OceanGate’s Titan was an experimental design whose hull was made of a carbon composite that is designed for spacecraft not for deep underwater pressure and should have followed the “classing” certification process performed by major bureaus like the American Bureau of Shipping, DMV or German Lloyds. Titan’s experimental carbon composite hull was innately prone to “delamination” which leads to “degradation failure”, so with each dive you could have progressive hull damage and be completely unaware of it, thus having a false sense of safety. Cutting corners, bypassing proper certification and using unregulated experimental designs for use in the real world (not in a sandbox environment) can result in similar possible disasters for AI. It is truly sadly ironic that a deep-sea multi-person submersible, created to visit the Titanic, suffered the same fate as the Titanic for what might be the same reasons (corner cutting) as according to Jennifer Hooper McCarty – John Hopkins Engineering did a study that determined that the 6-inch-long rivets used in the Titanic’s bow and stern were hand-forged from wrought iron—not steel—in order to save money and meet deadlines. This is eerily similar to the cause of the Titan disaster that of cutting corners, bypassing proper certification and using unregulated experimental designs.


As parents of AI, we should be concerned about who or what is going to be influencing our child AI. Recently, Harvard professor Avi Loeb suggested that Extraterrestrial visitors are more likely to make initial contact with artificial intelligence (AI) and not directly with humans. “Loeb proposes that it’s likely to be some form of AI because why would you send flesh and blood creatures?”. This concept could raise the possibility that ET AI might directly connect with human AI, initially bypassing humans. This raises some interesting questions:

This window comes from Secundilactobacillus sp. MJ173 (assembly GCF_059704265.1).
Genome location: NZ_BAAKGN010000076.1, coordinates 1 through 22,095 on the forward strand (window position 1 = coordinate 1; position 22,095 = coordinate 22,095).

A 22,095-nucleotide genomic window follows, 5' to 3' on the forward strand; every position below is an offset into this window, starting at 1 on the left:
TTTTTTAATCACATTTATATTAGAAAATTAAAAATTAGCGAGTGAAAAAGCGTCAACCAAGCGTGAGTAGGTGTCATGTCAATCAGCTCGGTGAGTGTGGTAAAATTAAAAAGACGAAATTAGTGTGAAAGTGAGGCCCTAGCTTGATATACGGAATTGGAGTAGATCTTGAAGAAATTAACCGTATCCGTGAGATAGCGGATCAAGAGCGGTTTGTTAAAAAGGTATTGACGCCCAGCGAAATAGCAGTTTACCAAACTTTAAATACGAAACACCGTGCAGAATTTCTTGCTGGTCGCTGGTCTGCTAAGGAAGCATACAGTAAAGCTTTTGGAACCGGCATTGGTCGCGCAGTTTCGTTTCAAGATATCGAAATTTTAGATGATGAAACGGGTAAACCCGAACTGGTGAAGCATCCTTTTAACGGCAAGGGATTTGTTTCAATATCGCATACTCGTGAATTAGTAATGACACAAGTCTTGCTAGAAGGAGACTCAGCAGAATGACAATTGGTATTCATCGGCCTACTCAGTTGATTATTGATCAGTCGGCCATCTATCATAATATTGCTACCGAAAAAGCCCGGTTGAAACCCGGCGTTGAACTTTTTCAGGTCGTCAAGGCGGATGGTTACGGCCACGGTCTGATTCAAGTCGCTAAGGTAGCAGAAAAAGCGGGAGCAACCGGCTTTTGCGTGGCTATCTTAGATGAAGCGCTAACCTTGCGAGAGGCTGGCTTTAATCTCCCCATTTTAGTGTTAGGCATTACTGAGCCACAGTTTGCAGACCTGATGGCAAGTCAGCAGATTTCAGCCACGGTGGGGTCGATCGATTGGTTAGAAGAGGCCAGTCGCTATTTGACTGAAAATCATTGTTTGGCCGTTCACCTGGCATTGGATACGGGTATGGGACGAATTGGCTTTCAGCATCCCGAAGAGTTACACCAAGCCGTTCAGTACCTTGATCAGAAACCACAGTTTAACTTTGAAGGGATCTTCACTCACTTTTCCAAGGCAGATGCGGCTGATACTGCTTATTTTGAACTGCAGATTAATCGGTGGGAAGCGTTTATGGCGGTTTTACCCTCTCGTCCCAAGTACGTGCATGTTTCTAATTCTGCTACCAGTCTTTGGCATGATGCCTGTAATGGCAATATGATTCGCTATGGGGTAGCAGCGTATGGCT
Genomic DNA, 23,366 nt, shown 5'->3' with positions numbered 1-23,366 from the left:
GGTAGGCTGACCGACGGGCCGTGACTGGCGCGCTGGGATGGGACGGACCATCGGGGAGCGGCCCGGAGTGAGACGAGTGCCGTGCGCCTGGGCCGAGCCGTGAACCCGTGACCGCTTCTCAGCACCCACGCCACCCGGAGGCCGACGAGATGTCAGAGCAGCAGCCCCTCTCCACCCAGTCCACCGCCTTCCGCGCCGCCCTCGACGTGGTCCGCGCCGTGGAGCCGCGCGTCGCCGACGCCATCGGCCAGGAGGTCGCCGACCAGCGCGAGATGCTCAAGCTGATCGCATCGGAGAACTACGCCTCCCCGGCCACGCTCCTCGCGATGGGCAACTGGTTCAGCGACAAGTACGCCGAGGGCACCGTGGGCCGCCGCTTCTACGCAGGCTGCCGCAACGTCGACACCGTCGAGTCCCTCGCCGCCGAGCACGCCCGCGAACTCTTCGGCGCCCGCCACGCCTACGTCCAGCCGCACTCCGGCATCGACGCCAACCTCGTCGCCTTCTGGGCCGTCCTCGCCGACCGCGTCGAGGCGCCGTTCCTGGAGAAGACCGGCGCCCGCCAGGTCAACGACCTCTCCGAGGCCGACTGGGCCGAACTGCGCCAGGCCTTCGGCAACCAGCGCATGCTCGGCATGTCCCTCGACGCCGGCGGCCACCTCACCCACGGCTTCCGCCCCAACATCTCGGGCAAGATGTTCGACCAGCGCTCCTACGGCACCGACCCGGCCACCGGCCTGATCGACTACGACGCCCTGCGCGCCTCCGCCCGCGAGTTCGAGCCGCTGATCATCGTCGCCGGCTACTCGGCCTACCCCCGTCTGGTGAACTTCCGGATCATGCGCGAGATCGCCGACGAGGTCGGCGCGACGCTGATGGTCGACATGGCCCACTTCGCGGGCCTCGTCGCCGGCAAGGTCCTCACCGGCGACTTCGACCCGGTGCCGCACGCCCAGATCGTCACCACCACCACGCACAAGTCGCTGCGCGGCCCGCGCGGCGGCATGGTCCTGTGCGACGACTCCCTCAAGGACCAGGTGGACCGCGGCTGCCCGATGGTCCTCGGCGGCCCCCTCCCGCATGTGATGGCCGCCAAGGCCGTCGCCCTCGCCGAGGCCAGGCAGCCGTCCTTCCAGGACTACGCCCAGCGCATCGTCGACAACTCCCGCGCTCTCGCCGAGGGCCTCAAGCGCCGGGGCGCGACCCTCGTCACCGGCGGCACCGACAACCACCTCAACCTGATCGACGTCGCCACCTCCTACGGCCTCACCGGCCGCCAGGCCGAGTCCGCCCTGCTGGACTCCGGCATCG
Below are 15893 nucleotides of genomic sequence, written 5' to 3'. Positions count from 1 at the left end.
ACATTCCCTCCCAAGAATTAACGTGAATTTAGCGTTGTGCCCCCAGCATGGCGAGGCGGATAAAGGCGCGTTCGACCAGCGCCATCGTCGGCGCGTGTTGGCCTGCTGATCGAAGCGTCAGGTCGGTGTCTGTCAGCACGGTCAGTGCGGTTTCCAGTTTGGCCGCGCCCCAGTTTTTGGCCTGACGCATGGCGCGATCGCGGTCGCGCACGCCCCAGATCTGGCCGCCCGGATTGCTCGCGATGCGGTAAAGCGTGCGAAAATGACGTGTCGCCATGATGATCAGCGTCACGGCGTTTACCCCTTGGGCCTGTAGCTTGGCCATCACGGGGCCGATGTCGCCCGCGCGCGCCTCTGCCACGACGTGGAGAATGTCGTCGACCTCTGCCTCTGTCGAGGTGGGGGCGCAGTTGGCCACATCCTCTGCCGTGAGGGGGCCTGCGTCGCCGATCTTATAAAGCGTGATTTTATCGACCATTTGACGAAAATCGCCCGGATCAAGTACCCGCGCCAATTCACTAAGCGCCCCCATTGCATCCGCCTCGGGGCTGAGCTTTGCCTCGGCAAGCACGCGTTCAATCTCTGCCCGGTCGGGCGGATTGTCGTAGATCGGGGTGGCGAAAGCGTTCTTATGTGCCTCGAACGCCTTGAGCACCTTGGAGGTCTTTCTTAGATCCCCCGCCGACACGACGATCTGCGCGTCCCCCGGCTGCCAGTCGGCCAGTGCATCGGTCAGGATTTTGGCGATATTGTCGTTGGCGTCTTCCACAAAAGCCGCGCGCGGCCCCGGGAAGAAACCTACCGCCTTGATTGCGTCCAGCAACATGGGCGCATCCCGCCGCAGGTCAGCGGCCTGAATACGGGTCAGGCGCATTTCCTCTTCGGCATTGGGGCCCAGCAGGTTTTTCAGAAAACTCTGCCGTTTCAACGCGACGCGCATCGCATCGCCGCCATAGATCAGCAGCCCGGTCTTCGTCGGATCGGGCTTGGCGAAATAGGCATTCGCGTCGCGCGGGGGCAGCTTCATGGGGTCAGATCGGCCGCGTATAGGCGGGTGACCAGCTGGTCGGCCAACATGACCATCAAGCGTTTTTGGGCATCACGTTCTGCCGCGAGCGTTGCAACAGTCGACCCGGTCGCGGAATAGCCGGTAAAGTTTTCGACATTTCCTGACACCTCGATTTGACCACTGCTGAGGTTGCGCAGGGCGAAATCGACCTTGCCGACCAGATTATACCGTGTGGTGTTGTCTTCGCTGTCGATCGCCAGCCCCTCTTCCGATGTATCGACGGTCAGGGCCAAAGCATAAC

1. What would ET AI learn about earthlings from human AI before meeting a human?

2. Could there be a Primacy effect (remembering first thing in a sequence) as first impressions are lasting impression and last well beyond that moment.

3. Could a bad first encounter of an ET AI and human AI create an adversarial relationship thereby creating negative momentum rather than positive momentum? In the world of sales (perhaps it is universal), if you build positive momentum with customer relationships and make excellent impressions in the beginning, it can create a special relationship.

In Arthur C. Clarke’s Space Odyssey series, machines that trigger shifts in evolution are placed on certain planets. These machines, called Monoliths, were built by extraterrestrial species and are discovered on Earth by a group of australopithecines (ape-like species) and these Monoliths mysteriously advance these animals evolution towards, to what can be considered primitive technology, starting with the ability to use tools and weaponry. Clarke later goes on to describe how these aliens that placed the Monoliths become so technologically advanced that they inserted their consciousness directly into machines leaving their mortal forms. Similarly, “Loeb suggests that the alien AI may feel a kinship with ours – or our AI may imitate the alien AI and become like them,” he added. Perhaps human AI singularity will be brought about by interaction with ET AI by passing along a “consciousness algorithm” as they collaborate. This may be farfetched and have a low probability but to be safe we should seriously start to consider how to closely monitor AI to AI collaboration due to a “kinship” result.